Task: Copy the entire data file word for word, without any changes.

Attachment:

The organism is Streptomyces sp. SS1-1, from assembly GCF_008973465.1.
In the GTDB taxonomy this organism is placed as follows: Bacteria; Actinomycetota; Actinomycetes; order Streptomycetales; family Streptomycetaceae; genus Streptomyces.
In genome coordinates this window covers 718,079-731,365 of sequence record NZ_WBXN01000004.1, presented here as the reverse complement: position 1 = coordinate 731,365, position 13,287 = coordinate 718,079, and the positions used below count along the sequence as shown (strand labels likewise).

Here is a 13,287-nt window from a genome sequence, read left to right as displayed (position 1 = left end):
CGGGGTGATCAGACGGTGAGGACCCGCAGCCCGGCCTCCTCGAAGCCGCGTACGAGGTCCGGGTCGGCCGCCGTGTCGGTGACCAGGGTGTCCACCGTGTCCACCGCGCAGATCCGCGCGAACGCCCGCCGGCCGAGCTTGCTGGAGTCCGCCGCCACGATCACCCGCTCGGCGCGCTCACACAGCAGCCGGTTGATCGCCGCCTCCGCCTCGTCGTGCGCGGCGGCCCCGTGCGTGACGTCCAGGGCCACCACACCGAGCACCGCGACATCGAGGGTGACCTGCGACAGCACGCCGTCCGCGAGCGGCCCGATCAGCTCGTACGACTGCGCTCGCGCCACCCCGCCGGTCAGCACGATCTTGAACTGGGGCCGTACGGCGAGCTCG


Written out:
The organism is Streptomyces sp. SS1-1, from assembly GCF_008973465.1.
In the GTDB taxonomy this organism is placed as follows: Bacteria; Actinomycetota; Actinomycetes; order Streptomycetales; family Streptomycetaceae; genus Streptomyces.
In genome coordinates this window covers 718,079-731,365 of sequence record NZ_WBXN01000004.1, presented here as the reverse complement: position 1 = coordinate 731,365, position 13,287 = coordinate 718,079, and the positions used below count along the sequence as shown (strand labels likewise).

Here is a 13,287-nt window from a genome sequence, read left to right as displayed (position 1 = left end):
CGGGGTGATCAGACGGTGAGGACCCGCAGCCCGGCCTCCTCGAAGCCGCGTACGAGGTCCGGGTCGGCCGCCGTGTCGGTGACCAGGGTGTCCACCGTGTCCACCGCGCAGATCCGCGCGAACGCCCGCCGGCCGAGCTTGCTGGAGTCCGCCGCCACGATCACCCGCTCGGCGCGCTCACACAGCAGCCGGTTGATCGCCGCCTCCGCCTCGTCGTGCGCGGCGGCCCCGTGCGTGACGTCCAGGGCCACCACACCGAGCACCGCGACATCGAGGGTGACCTGCGACAGCACGCCGTCCGCGAGCGGCCCGATCAGCTCGTACGACTGCGCTCGCGCCACCCCGCCGGTCAGCACGATCTTGAACTGGGGCCGTACGGCGAGCTCG